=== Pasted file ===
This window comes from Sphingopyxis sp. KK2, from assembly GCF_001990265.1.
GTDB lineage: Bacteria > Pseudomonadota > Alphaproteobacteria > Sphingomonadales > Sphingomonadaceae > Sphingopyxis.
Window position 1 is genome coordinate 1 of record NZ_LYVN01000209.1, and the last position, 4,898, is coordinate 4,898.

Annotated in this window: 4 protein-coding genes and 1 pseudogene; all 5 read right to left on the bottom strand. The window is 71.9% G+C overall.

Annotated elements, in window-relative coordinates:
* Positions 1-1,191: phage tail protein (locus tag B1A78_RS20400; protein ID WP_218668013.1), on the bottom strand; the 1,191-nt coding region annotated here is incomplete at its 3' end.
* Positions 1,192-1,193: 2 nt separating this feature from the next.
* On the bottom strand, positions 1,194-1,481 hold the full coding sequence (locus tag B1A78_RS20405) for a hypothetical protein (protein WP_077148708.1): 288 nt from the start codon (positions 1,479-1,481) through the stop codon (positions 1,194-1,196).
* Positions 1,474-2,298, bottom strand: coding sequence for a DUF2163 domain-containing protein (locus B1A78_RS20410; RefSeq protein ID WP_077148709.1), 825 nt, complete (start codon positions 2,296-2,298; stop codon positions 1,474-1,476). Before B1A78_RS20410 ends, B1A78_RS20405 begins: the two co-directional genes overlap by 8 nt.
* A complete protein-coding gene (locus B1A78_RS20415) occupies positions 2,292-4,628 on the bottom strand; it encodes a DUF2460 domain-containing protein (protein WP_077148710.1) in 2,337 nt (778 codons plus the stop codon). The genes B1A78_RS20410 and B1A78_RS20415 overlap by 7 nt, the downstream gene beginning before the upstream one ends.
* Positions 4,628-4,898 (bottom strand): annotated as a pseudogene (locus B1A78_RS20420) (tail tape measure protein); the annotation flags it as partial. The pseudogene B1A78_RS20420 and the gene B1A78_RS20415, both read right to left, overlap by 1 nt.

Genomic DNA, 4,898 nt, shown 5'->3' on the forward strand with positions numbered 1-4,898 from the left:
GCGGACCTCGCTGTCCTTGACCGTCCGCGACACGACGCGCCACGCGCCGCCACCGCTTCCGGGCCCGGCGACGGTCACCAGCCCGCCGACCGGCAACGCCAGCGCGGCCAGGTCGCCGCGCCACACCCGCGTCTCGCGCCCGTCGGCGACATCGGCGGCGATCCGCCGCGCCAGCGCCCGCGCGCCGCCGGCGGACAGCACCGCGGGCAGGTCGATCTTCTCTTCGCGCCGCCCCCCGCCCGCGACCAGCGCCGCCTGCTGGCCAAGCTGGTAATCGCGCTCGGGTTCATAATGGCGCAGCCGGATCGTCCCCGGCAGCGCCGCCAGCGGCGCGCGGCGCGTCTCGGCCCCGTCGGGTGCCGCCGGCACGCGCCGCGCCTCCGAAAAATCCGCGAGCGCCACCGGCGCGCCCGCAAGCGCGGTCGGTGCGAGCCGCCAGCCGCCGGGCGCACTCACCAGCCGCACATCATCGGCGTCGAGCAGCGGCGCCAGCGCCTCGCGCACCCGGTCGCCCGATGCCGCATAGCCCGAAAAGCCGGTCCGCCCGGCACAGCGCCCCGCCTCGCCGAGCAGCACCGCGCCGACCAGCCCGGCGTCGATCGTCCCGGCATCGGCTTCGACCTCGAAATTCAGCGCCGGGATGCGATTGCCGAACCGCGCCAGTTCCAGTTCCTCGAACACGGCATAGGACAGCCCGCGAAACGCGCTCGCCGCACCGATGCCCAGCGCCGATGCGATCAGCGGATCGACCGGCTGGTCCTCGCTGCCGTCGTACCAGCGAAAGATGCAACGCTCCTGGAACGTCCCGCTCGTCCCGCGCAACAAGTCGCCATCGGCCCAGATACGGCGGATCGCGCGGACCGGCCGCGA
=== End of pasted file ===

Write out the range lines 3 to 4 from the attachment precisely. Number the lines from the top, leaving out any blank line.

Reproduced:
Window position 1 is genome coordinate 1 of record NZ_LYVN01000209.1, and the last position, 4,898, is coordinate 4,898.

Annotated in this window: 4 protein-coding genes and 1 pseudogene; all 5 read right to left on the bottom strand. The window is 71.9% G+C overall.